Wild Northumbrian experience

 When we first arrived at the Wild Northumbrian site, finally after getting a little lost on the single track roads; we were taken a back. Shocked with how remote we felt when still in England. It actually felt like wilderness. Which that feeling is so rare when touring around England.

The hut we were staying in on the 8th October for one night, was placed up a small hill next to a large tree. “No way that can not be it!” but after double checking the wooden carved map – we knew the hut was for us.image

There was no fuss or hassle, just wander around to get your bearings and take your bags to your accommodation.

We got there – with a small picket fence and gate cordoning off the stand alone hut from the sheep in the field. Around the hut was a lovely tree swing, big enough for two, a compost loo and a fire put with log stools.



Taking a look inside, it was gorgeous. Rustic wooden furniture and walls with vibrant homely colours on the furnishings brightening the whole space up. I was surprised how spacious the hut felt and was worried before arrival how cramped it would be (especially with a 6ft odd boyfriend). However it was not small but cosy and compact. The layout was well thought out with a wood burner, a table with utensils and crockery for cooking. Then a table under a window with two stools for eating and looking out at the view. The bed was raised with a mountain of cushions! Perfect for snuggling up and getting a good nights sleep. image


We looked at the brochures that were kindly provided in the hut for things to do. We took a trip out to Kielder Water and had a lovely drive through some small villages to get some lunch. It took us awhile to get food for lunch, pubs tend not to be open until evening time and villages are very spread out. Nonetheless we found a quaint tea room in Falstone which did the trick.

There seems to be lots to do in this area of Northumberland National Park and also Kielder Forest but we just simply did not have the time. If you are planning on going, I would recommend 2 to 3 days. Theres plenty of hikes, bike trails, the observatory, water sports, Alnwick Castle (home of Harry Potter), Hadrians Wall and the wild Northumbrian organisation runs many workshops on site for all ages.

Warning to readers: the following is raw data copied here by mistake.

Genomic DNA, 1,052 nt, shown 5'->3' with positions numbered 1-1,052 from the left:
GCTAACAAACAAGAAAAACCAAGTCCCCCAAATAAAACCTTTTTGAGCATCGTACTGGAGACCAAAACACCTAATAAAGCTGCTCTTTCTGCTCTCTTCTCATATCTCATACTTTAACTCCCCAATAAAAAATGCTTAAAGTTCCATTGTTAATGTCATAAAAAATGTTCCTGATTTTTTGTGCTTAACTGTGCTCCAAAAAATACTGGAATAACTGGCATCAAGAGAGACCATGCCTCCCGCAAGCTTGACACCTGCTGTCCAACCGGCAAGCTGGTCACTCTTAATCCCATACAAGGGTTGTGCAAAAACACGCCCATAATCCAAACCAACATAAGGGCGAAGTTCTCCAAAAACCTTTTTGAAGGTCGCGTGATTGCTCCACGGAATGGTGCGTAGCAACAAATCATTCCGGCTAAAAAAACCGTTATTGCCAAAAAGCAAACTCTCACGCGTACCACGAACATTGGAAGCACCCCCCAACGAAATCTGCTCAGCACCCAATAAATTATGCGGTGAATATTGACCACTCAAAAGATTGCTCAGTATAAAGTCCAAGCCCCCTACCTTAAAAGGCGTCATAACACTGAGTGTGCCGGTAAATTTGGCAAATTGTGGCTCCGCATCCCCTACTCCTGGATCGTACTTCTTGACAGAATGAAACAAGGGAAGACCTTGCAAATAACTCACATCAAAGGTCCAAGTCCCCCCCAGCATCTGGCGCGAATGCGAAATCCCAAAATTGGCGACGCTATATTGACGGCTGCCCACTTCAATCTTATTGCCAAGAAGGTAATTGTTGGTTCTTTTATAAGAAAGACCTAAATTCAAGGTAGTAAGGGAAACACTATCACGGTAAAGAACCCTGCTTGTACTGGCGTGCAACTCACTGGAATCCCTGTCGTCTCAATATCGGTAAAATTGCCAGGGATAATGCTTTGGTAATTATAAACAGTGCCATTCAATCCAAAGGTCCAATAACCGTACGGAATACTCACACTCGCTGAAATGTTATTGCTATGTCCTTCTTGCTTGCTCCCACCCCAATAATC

Bellingham seems to be the nearest biggest town for a good 20 miles. It has all the essentials, post office, bank, cafe, butchers and a local convenience store. We called here for supplies for our cook out!

The hut felt very equipped and they had thought of everything. When camping I always find it difficult to remember even the most simple and essential items. Nevertheless, here everything was taken care of, from washing up liquid to firelighters and from plates to a hot water bottle.


We got the fire going and got the hot water going for some hot chocolates! Next I got the sausages on. Perfect, hot dogs and beans (what more do you need when camping?). IMG_0769 (1)


When it got darker and a bit colder we stocked up the wood stove in the hut and headed to the pub which was only a mile away in the little village of Greenhaugh. Northumbria is known for its clear skies and recently the sightings of the Aurora Borealis (Northern lights). That night we kept an eye out but were not so lucky. The sky was still beautiful and the clearest I have seen it all over England. As the night turned to dawn it still didn’t disappoint with a stunning sunrise over the hills appeared through the window. GOOD MORNING! 
The shepherds hut was delightful, there is no other way to put it. It was a lovely break to city life and a great escape into the wild. There’s plenty to do and see. Nevertheless if you don’t want to do anything, you can just chill at the hut with a great space for reading, sitting by the fire and star gazing. So next time you are fancying a break for real life you don’t have to look too far a field to find it.

Very content.

See here for details: Wild Northumbrian experience


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